Air pollution also affects seeing. Seeing in large industrial areas will have several types of particles and dust materials circulating at lower altitudes. These particles store heat and will cause thermal air currents. The largest polluters are not manmade though; volcanoes are known to wreck havoc on astronomical seeing. Starting with the irruption of Mt. St. Helens (northwestern U.S.A.) in the early 1980’s, El Chichon (Mexico) sometime later, and the recent Penetubo (Philippines) irruption in 1991, we see how these natural phenomena can restrict our sky watching in the equatorial regions of Earth. That deep red sky at twilight may be beautiful; however, this indicates that the upper atmosphere is full of particles that disrupt the air flows and effects seeing. These dust particles fall to Earth in short order; however, several active chemical compounds remain in the upper atmosphere for months, even years, to reduce transparency and seeing.

Dust storms in the African deserts can also cause seeing problems in some parts of the southeastern United States. When this occurs a dusty haze covers the entire sky for weeks and seeing goes right down the tube, so to speak.

All of the above conditions cause starlight to oscillate about the sky, or "twinkle," and blur, thereby causing them to appear larger than they really are. In smaller telescopes these fluctuations appears to shift star images around or make the entire planetary images to oscillate. In larger instruments, the image tends to blur or smear.

In the case of the small instruments the apparent size of these "seeing cells," or "thermal currents," are closer to the same size as the apparent angle of the object we see at the telescopes focal plane. However, in larger instruments the angular image size is larger so these same "seeing cells" and disrupt different areas within the image. So the planet image may expand and contract or blur.

There is some dispute in the scientific community as to what constitutes a major contributor to air pollution. Some declare the Earth is in eminent peril due to Man’s machinery and others say this not so. To those who discount the extent to what volcanic eruptions or African dust storms can or can’t do to our atmosphere should go out and look up sometimes. Maybe look up with a telescope!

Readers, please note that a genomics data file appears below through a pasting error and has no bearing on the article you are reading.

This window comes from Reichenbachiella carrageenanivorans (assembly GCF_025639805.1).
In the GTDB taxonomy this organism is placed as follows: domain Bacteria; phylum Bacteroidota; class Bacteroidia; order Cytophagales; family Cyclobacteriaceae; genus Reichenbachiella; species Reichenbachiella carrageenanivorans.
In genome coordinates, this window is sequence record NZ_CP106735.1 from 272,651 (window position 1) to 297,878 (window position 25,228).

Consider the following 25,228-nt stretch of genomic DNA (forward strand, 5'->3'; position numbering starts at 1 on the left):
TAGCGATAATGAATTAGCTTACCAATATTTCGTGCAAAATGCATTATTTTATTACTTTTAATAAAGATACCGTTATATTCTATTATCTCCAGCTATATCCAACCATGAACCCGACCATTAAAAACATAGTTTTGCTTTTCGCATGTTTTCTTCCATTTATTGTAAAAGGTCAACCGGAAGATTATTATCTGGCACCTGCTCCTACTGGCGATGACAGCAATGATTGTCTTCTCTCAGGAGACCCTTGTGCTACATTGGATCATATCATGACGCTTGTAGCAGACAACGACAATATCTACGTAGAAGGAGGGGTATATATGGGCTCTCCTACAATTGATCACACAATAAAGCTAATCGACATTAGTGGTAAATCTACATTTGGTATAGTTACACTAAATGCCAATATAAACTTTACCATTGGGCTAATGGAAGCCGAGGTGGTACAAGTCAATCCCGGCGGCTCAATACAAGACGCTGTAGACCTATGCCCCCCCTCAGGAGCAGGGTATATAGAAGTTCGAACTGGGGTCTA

In the past several experienced planetary observers complained to me about their bad seeing at their home. At the time there was no reason to doubt these observers it occurred to me to ask where their telescope was setup for observing. Inevitably they would tell me their telescope would usually be rolled out of a garage onto an asphalt driveway to observe. This is probably the worst surface to setup a telescope on because after it begins to cool off after dark heat will boil up for the surface for hours on end. When I advised them to just move off into the grass and after they tired it their complaining of bad seeing went away.

For most of our lives we have little choice in selecting an observing site. We must provide for our family and go where the jobs are, find available of housing, shopping, transportation, etc., and this usually means living in large metropolitan areas. Even if our choices are limited we can usually make our home a better place to observe from by following a few rules in studying micrometeorology. This deals with the atmosphere a few yards above the ground. A study of our neighborhood is important in determining what obstructions are close by that will cause turbulence about our telescopes.


Micrometeorology is the study of the atmosphere from the surface up to a few yards (See NOTE 1). Since we cannot do much about the atmosphere, we do have some control over where we locate our observing site. The Earth’s atmosphere is composed of gases, mostly nitrogen, oxygen -- and water vapor -- and it is not invisible ( Munn, 1966].

Gaseous vapors have mass and at times may feel like a fluid; especially in South Florida were the humidity reaches nearly 100% at times. Humidity is a measure of how much moisture is in the air and indicates at what point the air will become foggy or hazy. Meteorologists call this point or condition the "dew point."

Nearer to the Earth’s surface there are obstructions, such as mountains, hills, lakes, trees, buildings, etc., that disrupts the air flow and is a major cause of bad seeing. Yes, even trees can effect seeing and some more than others. We will discuss this later.

When planning an observing site it is important to select high ground if possible. Airflow is less turbulent over hills than in valleys. In addition, observing from the lee side of a lake can be interesting (the lee side is where wind blows over the water to you). Seeing conditions are definitely better on lee side of the lake or seacoast where the airflow tends to be nearly saturated and more often will cause a temperature inversion over the coastal areas. When this condition occurs a ground fog will begin over the land and causes the air above to be less turbulent. However, the air flowing from dry land tends to more turbulent.